MSDlunches

Vera Kamenchuk, food service worker with the Marysville School District, prepares some of the lunches available at Totem Middle School on June 25.

 

Marysville schools at five locations will have free summer meals available starting on June 22.

Meals are available from 11 a.m. to 12:30 p.m. for kids age 18 and under.

Unlike most years, the summer meals program this year will be grab-and-go and not provided with on-site eating.

The meals are given at Allen Creek Elementary, Grove Elementary, Liberty Elementary, Quil Ceda Tulalip Elementary and Totem Middle School.

The program lasts until July 22 at Quil Ceda Tulalip Elementary and Totem Middle School, and until Aug. 13 at the other three locations.

No registration or prequalification is required and children do not have to be enrolled in the district to receive the meals.

“The summer meals program started the day after school got out,” said Jodi Runyon, director of communications, engagement and outreach at the district.

The program is meant to support kids who rely on free or reduced school lunches to get food during the week.

“Part of the reason we do it is to help meet a need in our community and to make sure our students and families have access to nutritious meals,” said Runyon.

Almost 50 percent of kids in the district qualify for free or reduced lunch, according to Chris Pearson, acting superintendent for the district.

“I would think our numbers will go up next year due to the pandemic,” said Pearson. “So we’re looking at the majority of our kids who will qualify for free or reduced lunches."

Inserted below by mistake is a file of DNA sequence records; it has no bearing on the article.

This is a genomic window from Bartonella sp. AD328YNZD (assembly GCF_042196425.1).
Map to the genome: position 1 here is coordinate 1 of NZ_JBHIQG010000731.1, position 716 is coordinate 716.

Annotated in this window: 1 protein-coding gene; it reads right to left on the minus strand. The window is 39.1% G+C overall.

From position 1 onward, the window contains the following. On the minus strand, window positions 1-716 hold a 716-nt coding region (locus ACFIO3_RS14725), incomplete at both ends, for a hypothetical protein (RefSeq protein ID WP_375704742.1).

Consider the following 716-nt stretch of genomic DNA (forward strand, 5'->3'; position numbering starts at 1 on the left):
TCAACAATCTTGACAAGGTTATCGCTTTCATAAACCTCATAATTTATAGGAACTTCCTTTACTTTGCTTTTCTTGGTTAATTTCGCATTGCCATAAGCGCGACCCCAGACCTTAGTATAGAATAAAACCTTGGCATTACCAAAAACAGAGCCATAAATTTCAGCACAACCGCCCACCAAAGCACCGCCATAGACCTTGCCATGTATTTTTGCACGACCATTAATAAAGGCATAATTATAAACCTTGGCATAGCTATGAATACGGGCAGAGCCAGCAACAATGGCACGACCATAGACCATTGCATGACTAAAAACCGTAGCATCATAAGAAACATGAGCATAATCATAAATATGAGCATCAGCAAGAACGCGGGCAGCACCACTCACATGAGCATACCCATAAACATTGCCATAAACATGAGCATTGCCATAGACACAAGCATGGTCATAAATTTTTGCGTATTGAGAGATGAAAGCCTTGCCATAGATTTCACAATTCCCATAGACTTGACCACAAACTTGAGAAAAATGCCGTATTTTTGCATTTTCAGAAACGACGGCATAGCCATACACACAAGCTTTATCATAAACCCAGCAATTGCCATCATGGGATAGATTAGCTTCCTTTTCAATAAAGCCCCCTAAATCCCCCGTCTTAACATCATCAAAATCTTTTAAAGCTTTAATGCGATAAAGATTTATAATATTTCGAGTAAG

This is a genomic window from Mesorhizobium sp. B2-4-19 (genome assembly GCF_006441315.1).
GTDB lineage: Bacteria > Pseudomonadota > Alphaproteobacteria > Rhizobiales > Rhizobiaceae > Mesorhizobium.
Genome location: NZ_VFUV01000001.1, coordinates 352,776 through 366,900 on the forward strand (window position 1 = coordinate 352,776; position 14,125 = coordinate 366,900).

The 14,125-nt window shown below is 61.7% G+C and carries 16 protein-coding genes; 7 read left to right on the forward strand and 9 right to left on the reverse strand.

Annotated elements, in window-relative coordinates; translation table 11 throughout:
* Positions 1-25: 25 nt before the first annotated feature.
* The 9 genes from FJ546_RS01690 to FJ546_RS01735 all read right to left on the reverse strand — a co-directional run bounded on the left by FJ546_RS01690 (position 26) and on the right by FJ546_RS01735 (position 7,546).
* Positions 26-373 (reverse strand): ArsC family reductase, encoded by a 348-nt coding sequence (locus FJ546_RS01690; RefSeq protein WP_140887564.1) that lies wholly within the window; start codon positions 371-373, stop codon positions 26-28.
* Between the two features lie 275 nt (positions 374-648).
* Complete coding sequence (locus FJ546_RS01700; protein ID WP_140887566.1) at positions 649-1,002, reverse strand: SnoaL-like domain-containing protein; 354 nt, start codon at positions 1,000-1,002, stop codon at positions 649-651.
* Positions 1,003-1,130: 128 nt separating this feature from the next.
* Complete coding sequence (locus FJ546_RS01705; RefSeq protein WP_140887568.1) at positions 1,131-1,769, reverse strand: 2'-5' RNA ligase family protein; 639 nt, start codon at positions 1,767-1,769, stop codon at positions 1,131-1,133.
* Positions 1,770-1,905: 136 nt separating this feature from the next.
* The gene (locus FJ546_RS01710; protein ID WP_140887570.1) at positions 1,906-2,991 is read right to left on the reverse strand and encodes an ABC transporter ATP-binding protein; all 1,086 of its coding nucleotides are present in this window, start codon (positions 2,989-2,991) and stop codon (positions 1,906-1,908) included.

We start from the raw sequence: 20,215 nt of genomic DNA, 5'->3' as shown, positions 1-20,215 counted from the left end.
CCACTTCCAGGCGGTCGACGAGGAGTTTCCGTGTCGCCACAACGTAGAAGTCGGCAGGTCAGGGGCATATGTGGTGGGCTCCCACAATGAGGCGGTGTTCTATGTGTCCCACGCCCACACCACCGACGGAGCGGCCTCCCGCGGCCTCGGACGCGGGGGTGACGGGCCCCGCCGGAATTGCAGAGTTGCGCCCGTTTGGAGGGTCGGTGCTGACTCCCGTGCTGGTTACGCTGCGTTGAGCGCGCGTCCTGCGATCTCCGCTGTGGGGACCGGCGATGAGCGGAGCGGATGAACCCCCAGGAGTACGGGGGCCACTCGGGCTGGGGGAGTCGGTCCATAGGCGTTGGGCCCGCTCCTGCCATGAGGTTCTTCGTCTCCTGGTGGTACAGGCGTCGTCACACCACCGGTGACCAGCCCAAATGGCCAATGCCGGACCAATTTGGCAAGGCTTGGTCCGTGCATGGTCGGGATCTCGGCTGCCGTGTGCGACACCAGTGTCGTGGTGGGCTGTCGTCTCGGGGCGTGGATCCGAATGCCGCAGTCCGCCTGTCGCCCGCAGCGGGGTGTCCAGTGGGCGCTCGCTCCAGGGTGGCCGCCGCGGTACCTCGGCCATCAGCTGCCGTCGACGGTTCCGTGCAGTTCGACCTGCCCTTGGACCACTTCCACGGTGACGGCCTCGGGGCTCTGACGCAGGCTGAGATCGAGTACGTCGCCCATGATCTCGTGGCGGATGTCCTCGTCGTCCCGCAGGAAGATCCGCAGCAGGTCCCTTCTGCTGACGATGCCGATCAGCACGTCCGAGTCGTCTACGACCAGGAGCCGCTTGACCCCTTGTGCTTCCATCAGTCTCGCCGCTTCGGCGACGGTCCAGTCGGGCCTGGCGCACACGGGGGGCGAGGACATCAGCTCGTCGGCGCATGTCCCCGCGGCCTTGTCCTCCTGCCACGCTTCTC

The Marysville School District has offered the program for a number of summers now to support students in the area.

Because of the COVID-19 pandemic the district has been providing the meals while students were at home, as well.

“During our time of school closures due to COVID we have been able to extend that meals program for that time,” said Runyon.

Unlike their grab-and-go meals served during the school year, these meals will be a higher quality, said Pearson.

“We’re going to serve real meals,” he said. “Before it was kind of an a la carte model, but now it will be actually high quality food."

The program is also being coordinated with the summer school services the district is providing to students this year.

“Our students enrolled in summer school will also have access to these meals,” said Runyon.

The district’s summer meals program is funded through the U.S. Department of Agriculture with money specifically meant to help support food needs of students and does not come from local taxpayer funds.

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